Reviewed by Debi Moore
Starring Stephen Dorff, Jaime Murray, Jamie Foreman, Russell Smith, Geoff Bell, Hugh O’Conor, Bronagh Gallagher, Edward Duly Baker
Directed by Kit Ryan
Distributed by Warner Home Video
At first glance the idea of a crime caper/supernatural slasher hybrid seems like a questionable mix. Yet, this week sees the release of not just one, but two, such films. Along with the subject of this review, Botched, we also have The Cottage (review). Amazingly enough, each does an excellent job of delivering the goods. Both are European productions, involve a pair of siblings as crucial elements to the plot, and feature cameos by beloved genre vets. But that’s pretty much where the similarities end. In The Cottage most of the humor revolves around the kidnappers’ ineptitude with the big bad always playing it 100% straight. Botched is somewhat the opposite; here, the criminals are the ones who know what they’re doing while the killers are portrayed more over-the-top and comical.
But enough about the competition. Exactly what are we dealing with in Botched? As the film opens, Ritchie (Dorff) is stealing a suitcase full of diamonds from an auction house as the final payment of his family’s debt to Russian mobster Mr. Groznyi (Sean Pertwee in a deliciously exaggerated performance). Groznyi is the person who got Ritchie and his mother out of the Soviet Union, and he’s used the young man to do his dirty work ever since. Unfortunately, as Ritchie and his accomplices are driving away, they get into a terrible accident, causing him to abandon the suitcase and its contents.
As a result, Groznyi gives Ritchie one more “final” mission before he can return home to LA: Go to Moscow, break into the penthouse suite of one of most well-guarded buildings in the city, and steal a cross that originally belonged to Ivan the Terrible, first Tsar of Russia. Piece of cake, right? Well, for Ritchie and Groznyi’s men Peter and Yuri (Foreman and Smith), it pretty much is. The catch? Peter diverted from their plan and killed someone, sending Yuri into a state of near hysteria and royally pissing off Ritchie. Their elevator ride to safety and freedom becomes complicated by a group of passengers who refuse to get off and give them the cab to themselves. The motley crew includes macho security guard Boris (Bell), brash and independent businesswoman Anna (Murray, best known as Lila from Showtime’s “Dexter”), meek Dmitry (O’Conor) who works at the same company as Anna, and three religious fanatic females led by the tightly wound and stern Sonya (Gallagher).
Things get even more problematic for our outlaw trio when they wind up on a floor of the building that seems to be not entirely of this world and their fellow captives are slaughtered one by one by some crazed maniac (Baker) who is either a ghost or a reincarnation of the dreaded Ivan. Or something like that — All the audience really knows up to this point is that more than likely stealing that cross wasn’t the smartest thing Ritchie could have done. The guilty, easily influenced Yuri abandons Ritchie and Peter and teams up with Sonya’s crew in their quest to serve the Almighty. Anna of course bonds with Ritchie while Boris reveals his military background and makes grand pronouncements such as, “I am an Alpha Male!” As you’d expect, when push comes to shove, he’s powerless. Meanwhile, Dmitry goes from wimp to warrior. Peter repeats words three times. “Yes, Yes, Yes!”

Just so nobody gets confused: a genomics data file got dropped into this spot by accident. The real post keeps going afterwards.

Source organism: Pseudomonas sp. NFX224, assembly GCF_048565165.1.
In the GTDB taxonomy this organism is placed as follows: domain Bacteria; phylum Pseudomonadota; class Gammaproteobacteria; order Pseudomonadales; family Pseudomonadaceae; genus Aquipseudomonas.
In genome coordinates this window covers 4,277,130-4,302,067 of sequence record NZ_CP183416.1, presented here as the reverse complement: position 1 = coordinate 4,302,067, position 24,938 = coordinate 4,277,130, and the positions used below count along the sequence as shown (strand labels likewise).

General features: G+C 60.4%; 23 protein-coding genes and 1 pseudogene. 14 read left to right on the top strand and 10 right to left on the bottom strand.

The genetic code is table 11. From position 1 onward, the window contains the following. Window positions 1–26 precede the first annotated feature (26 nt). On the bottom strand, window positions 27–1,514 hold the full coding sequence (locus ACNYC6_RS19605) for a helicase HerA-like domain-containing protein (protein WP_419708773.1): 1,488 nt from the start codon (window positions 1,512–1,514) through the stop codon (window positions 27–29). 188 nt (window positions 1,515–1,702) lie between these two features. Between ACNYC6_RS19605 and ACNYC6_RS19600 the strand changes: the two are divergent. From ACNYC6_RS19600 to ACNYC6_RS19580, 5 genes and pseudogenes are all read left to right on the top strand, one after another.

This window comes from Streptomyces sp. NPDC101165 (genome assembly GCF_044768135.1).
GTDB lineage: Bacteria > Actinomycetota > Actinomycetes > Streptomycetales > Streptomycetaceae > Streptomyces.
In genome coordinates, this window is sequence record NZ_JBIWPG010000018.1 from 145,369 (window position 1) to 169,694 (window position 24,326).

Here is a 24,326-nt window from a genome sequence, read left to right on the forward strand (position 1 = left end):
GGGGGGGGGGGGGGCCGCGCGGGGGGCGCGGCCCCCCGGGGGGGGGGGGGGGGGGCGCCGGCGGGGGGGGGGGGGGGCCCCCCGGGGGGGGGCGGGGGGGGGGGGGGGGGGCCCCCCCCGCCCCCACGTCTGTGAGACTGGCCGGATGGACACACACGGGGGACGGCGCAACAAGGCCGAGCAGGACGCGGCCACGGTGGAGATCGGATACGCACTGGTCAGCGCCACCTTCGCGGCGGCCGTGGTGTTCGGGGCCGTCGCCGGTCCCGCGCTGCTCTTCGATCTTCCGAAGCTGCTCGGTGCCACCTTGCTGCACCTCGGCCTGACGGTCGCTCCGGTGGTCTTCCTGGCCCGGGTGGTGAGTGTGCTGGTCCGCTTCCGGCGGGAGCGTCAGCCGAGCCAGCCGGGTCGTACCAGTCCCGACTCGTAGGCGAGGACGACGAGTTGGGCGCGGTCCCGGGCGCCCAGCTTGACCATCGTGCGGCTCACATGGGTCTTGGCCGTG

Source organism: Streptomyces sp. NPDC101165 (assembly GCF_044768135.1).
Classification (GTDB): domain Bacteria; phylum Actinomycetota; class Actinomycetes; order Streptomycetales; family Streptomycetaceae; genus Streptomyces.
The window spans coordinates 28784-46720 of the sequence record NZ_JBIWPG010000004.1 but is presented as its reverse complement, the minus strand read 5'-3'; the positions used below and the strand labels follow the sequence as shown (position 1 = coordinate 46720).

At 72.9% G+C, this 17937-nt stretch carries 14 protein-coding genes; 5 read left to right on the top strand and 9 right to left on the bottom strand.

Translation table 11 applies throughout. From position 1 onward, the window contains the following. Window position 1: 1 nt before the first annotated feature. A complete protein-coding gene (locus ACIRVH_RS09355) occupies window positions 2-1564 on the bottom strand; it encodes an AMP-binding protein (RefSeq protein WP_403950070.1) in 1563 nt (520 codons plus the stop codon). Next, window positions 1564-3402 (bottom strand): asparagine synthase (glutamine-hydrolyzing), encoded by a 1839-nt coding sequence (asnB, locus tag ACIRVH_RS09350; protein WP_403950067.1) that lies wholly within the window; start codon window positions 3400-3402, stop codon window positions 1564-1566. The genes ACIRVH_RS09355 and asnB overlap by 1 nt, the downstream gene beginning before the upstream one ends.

While some skits fall a bit flat, when the comedy elements of Botched stay black, they’re strong and help detract from the film’s weaknesses. The writing is tinged with a nice morbid sense of humor, but a couple of the tonal shifts are just too abrupt. The music plays a huge part in setting the mood, and overall the choices work, but a few times it jarred me right out of the moment. I also had some issues with the pacing (checking to see how much time is left is never a good sign), and the dialogue (and Dorff) is a bit wooden at times. But to its credit, Botched never takes itself too seriously, and for horror fans looking for something different and off the beaten path, you can’t go wrong spending 90 minutes with this bunch.
And it will only be 90 minutes because there’s not a single supplemental feature to be found here. Talk about a “botched” release! The film sprang from fresh, fertile minds I’d like to know more about. Director Kit Ryan — who the heck is he? Where did writers Derek Boyle, Eamon Friel, and Raymond Friel come from, and how did they get their ideas? When formulating a review, I don’t want to look online for information or read other critiques. It’s best to get as much information as possible from the DVD itself. In this case, sadly, we’re all left in the dark as to the filmmakers and everyone else involved in the production.
Even so, it’s great to have a film like Botched see the light of day and get decent distribution. It’s ambitious and pulls off most of its goals admirably. Best of all? It treats its audience with intelligence. The twists and turns aren’t over-explained, and the blend of comedy, crime, romance, and horror serves all four genres quite well. Plus there’s an abundance of good gooey gore. Between this and The Cottage, the month of May is bringing it on! Considering the budget, the gags are state-of-the-art and impressive. Ryan has crafted a film that’s far from its title, botched … Instead I’d say it’s quite above average and shows significance promise. Don’t, don’t, don’t hesitate to rent or buy it today!
3 out of 5
0 out of 5
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